'SMOKIN' MOUNTAIN JUSTICE'
Book 3 - Bobby Harris Mystery
(Out in Spring of 2020)
Bobby finished his first cup of coffee while sitting on the deck of his small, stilted cottage on the coastline of Sandbridge Beach, cradled in the crimson of a Spring sunrise. Dolphins danced in the blue-green Atlantic as he mentally scrolled over his work agenda. He realized for the first time this year, there were no investigations waiting in the wing. Wow! I’d better enjoy this piece of freedom, because like our weather, that too will change.
The thirty-four-year-old Virginia Beach ex-homicide detective, now the owner of SeaView Investigations pushed up on his real leg, then put weight on his fake leg, and moved into the tiny kitchen for another cup of coal-black caffeine. Prior to filling his ‘81 East Coast Surfing Championship mug, Bobby bent over and tightened the strap on his prosthetic leg. Nine years ago, he traded his right leg, just below the knee, to a Great White, in lieu of drowning. The model he now wore was his fifth, and he liked how well it worked. Whenever an improved limb hit the market, Dr. Chase would inform him. After receiving his second model, Bobby had resumed surfing, along with much better mobility and comfort. Satisfied with the strap adjustment, Bobby filled his mug and returned to the deck.
Standing, he gazed out to the thin line of the horizon where sky met ocean. The vision brought his late wife to the forefront of his mind. Marsha loved this time of day. We would spend most mornings savoring the sunrise and our love for each other. Then, the thought turned black, producing a shiver. That terrible day in ‘79 remained tender. Had our unborn child Marsha carried been born, he or she would be almost five years old, but an evil killer in a heinous act took them from me. Bobby blinked glassy eyes and raked blonde hair from his forehead. “I’ll always miss and love you both.”
~ ~ ~ ~
Bobby recalled meeting J.B. two years ago, after he started working full-time at the pier, and on his only day off, at the nearby bait shop. One hot July afternoon they shared a few beers at The Baja, one of Sandbridge’s two watering holes. Bobby learned J.B. was born in ‘48 and raised deep in the Shenandoah Mountains. He experienced a rough life growing up surrounded by forceful family members, uncles, cousins, and many other like-minded kinfolk by marriage. Their honest money came from crop farming, mostly corn, and raising cattle and pigs, but the bulk of their income rolled in from making and distributing many, many gallons of quality moonshine to other counties, including a few in bordering states.
In ‘66, J.B. turned eighteen. He woke up that morning, hitchhiked into town, and joined Uncle Sam’s Army. He told Bobby, “I had no idea what I was getting into, but I figured it had to be better than those moonshining mountains.”
In ‘67, the young mountain man found himself deep in the jungles of Vietnam, fighting for his life against tiny but vicious savages. On his second tour in ‘69, he lost most of his left arm and acquired a permanent limp, compliments of an NVA booby trap. Sergeant Bales was medically discharged several months later. With nowhere else to go, he limped off of the Trailways bus and returned to the mountains. “I figured since I’d survived hell in that jungle, I could survive working in the mountains with my unlawful, money-hungry family members. And for twelve long years, I did. Then a lot of bad stuff started going down because of the new crazy-ass-cutthroat moonshiners and pot growers. Along with those ‘here-comers’ came gung-ho ATF and DEA agents. Of course, all of those changes ramped up our family’s anger, which translated into delivering severe punishments to all offenders. I’d had enough, so I plopped my boney ass on a Trailways bus headed for the Virginia coast. That was the best damn decision I’ve ever made.”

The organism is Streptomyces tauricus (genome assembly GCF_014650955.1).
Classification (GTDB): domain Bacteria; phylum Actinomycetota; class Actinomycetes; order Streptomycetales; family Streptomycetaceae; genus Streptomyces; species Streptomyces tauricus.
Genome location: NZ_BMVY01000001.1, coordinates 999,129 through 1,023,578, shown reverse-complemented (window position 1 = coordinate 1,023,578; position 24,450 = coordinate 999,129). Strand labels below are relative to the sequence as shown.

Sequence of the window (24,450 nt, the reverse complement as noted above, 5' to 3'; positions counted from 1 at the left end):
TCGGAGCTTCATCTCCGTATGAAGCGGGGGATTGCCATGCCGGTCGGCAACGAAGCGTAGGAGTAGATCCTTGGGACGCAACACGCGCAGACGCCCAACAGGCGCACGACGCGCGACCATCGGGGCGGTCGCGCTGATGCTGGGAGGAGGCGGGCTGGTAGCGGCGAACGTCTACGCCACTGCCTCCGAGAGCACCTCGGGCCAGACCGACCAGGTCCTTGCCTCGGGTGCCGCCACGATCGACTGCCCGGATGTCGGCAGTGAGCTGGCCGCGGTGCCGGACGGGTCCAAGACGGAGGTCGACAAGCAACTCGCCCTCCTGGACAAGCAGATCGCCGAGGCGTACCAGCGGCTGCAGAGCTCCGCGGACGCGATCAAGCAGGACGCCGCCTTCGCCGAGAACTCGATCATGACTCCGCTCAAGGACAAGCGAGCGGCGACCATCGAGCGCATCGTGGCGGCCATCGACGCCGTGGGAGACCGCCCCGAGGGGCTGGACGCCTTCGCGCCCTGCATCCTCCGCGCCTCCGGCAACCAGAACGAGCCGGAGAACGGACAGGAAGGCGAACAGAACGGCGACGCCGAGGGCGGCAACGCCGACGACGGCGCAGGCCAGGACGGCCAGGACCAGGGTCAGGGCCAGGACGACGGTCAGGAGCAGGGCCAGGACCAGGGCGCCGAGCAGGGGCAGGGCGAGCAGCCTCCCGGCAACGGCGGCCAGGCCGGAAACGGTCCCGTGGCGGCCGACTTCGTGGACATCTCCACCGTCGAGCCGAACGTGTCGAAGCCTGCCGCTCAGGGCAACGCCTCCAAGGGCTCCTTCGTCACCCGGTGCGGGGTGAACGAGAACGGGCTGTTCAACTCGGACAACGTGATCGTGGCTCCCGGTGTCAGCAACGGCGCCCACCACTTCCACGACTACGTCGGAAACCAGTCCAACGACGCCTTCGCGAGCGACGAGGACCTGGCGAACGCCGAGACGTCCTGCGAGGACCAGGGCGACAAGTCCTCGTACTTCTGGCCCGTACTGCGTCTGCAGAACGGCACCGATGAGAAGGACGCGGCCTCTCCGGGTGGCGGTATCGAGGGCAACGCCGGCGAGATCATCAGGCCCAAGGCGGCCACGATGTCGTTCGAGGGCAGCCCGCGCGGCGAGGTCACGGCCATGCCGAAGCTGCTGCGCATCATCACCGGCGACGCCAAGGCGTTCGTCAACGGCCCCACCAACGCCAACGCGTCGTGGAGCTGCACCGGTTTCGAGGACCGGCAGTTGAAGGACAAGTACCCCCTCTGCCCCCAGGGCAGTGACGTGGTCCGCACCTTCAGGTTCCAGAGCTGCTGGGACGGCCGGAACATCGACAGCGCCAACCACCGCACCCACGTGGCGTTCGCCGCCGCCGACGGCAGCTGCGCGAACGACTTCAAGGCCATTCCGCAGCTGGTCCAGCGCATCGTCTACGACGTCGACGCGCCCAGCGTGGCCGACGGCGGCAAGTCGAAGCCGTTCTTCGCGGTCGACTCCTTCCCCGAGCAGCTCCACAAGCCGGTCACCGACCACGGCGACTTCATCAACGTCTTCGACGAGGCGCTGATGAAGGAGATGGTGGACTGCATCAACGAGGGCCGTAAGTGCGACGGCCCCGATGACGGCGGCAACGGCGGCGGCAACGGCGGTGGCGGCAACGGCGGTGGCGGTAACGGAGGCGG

While the two new friends shared another draft beer, Bobby asked J.B. about the black eye patch he wore over his left eye. His reply gave credence to how wild and crazy illegal enterprises could be in the mountains.
“I had two good eyes when I returned from Nam.” He took a long pull on his beer. “I lost my eye one night protecting one of our biggest stills at Coon Holler Cove against a no-count booze thief. The stoned dumbass grabbed a stick from the firewood pile and jabbed me, five-seconds before one of my cousins appeared and put a .45 hollow point between the culprit’s eyes.” J.B. shook his head. “Anyway, the doctor had to remove my eyeball and sew the vacant socket shut. Momma made me this patch.” He touched the patch. “Wanna see?”
Bobby grinned. “Naw, I believe you. When was the last time you went home to visit?”
J.B. gazed into his golden beer and pursed his lips. “Ain’t been back. I call momma every month to see how she’s doing. She’s battling sugar diabetes and is very overweight. I feel so sorry for her being stuck out there putting up with all the craziness. Hell, she was born in those mountains and ain’t never left.” He took a pull on his beer. “Poor thing will die there.” J.B. lightly rubbed his thick black moustache. “If I go back, it would only be for her.”